In short, yes, you can file to get the judge to reconsider their motion. The first requirement is timelines. Under Section 1008(a) states that the motion must be filed within 10 days after service upon the party of written notice of entry of the order. If you file outside of 10 days, the courts consider that the failure to timely file a motion to reconsider is jurisdictional, which means they don’t have the power to even consider your request if you are too late.
A Motion for Reconsideration needs to include two items:
- A Notice of Motion form: an application form which includes your detailed declaration, and it is a good idea to provide legal authorities. Assuming you meet the deadline you will find that Judges don’t like to be asked to reconsider their decisions except for really good reason, and do not appreciate parties that simply are unhappy with the outcome and want to take another shot at it. They apply the technical rules technically to avoid changing their rulings, which makes some sense in terms of court efficiency because in litigation one side is almost always unhappy with the outcome and would like to reargue the matter.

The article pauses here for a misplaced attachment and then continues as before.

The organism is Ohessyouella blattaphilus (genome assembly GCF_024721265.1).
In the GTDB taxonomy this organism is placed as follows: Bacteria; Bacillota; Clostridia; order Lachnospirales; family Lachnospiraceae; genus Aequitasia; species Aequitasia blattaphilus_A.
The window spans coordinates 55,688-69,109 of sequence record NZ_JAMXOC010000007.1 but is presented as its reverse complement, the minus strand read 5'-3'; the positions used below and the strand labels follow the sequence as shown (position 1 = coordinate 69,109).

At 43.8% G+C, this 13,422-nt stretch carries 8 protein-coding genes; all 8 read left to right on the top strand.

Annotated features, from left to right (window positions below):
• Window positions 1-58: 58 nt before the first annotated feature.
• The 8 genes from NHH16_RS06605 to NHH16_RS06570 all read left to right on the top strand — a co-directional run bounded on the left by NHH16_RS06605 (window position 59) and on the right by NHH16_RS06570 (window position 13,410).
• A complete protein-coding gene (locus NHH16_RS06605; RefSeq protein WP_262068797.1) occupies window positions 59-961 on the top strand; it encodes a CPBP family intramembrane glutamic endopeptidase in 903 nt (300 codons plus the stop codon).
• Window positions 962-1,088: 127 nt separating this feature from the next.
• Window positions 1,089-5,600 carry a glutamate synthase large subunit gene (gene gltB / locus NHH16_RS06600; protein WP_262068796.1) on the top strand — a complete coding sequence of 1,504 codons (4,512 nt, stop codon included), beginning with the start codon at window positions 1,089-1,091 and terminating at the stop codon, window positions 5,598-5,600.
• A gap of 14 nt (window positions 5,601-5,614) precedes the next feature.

- You must establish that you have discovered “new or different facts or law.” The “new law” situation is rare and does not mean that you just discovered that you quoted the wrong legal authorities to the Court and so now have “new” ones to present; it is intended to cover situations where the law changes or is clarified by statute or case decision in a way that would caused the Court to make a different decision.
Motions to Reconsider can be very technical and are very time sensitive. If you are a father in Orange, Riverside, or San Bernardino Counties, call “The Fathers Rights Attorney” at 951-223-1058 today to explore your options.